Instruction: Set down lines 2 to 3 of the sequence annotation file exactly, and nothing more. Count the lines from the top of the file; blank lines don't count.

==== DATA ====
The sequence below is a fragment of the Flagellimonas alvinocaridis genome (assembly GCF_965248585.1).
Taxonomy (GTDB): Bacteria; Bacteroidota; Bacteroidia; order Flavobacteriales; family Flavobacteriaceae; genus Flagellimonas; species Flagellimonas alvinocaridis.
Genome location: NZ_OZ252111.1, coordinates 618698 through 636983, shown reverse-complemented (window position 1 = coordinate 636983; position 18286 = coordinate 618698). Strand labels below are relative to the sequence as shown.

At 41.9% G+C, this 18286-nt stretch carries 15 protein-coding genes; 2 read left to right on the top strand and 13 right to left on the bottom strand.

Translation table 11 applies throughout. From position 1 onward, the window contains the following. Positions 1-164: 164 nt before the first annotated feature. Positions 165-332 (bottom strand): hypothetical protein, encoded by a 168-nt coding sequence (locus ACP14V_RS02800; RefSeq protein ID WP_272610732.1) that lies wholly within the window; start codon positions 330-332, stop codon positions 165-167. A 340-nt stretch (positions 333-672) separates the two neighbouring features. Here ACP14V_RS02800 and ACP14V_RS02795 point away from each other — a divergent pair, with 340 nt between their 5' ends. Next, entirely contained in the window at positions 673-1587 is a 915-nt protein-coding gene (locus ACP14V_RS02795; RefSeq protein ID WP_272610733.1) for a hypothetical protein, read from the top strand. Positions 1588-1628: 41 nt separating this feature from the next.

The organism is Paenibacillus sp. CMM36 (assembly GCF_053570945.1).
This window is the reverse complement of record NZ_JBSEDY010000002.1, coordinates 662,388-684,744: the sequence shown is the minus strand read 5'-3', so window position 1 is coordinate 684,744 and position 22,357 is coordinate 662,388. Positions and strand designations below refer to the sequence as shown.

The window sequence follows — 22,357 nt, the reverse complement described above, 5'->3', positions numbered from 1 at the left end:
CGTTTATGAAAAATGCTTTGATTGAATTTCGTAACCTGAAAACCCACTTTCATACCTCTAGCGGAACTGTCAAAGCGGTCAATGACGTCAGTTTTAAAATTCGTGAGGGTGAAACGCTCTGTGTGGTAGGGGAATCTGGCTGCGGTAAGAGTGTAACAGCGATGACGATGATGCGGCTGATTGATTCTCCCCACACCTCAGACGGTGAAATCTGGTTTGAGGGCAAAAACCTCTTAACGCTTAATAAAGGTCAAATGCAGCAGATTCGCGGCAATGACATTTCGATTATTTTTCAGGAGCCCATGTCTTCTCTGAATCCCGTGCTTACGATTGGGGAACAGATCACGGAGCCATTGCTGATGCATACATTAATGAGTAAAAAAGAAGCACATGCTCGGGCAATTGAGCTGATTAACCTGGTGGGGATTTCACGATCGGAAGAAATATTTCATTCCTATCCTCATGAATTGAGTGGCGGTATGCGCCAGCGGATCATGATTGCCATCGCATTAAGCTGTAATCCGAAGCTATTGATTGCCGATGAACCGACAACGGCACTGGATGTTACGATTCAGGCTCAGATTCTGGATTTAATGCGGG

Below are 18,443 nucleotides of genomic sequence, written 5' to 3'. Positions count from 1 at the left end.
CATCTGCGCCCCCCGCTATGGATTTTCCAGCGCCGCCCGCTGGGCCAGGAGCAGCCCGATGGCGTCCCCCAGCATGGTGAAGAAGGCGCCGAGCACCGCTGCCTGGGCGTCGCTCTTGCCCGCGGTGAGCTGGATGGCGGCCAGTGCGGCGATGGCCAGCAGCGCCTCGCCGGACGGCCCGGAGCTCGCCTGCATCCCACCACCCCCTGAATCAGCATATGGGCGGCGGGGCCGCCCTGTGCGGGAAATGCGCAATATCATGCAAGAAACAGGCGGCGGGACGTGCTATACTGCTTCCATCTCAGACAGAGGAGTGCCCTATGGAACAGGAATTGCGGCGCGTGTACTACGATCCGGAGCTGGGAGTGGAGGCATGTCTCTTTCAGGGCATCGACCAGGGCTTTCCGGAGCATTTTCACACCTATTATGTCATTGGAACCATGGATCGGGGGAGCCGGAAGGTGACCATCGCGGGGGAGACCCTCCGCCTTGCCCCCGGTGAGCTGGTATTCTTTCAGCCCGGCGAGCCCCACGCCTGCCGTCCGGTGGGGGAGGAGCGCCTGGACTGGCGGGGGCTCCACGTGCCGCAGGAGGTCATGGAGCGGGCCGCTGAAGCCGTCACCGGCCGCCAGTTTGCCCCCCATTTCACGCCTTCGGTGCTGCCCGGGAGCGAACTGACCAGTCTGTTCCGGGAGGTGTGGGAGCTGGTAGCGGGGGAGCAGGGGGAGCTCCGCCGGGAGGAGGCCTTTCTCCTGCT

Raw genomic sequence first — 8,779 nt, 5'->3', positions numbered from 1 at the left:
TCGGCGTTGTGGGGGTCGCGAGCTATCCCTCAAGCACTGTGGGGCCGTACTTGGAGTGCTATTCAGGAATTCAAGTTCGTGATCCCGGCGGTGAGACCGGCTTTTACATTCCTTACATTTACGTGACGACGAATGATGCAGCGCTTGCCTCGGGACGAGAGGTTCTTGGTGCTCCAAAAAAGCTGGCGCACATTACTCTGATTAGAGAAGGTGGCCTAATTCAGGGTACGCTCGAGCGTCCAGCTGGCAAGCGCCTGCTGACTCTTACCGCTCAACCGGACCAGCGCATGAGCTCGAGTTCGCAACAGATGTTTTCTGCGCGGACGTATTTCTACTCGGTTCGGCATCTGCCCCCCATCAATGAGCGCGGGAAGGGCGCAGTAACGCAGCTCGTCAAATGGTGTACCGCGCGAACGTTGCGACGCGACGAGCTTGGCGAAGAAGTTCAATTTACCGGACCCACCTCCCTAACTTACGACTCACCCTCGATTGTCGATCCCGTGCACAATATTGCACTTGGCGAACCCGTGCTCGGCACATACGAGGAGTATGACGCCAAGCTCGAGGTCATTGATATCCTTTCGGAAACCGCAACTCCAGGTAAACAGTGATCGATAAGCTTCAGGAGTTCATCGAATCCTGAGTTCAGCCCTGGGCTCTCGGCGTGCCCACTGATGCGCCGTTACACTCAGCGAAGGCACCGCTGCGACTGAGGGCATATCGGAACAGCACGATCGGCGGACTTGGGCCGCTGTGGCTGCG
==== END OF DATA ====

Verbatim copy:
Taxonomy (GTDB): Bacteria; Bacteroidota; Bacteroidia; order Flavobacteriales; family Flavobacteriaceae; genus Flagellimonas; species Flagellimonas alvinocaridis.
Genome location: NZ_OZ252111.1, coordinates 618698 through 636983, shown reverse-complemented (window position 1 = coordinate 636983; position 18286 = coordinate 618698). Strand labels below are relative to the sequence as shown.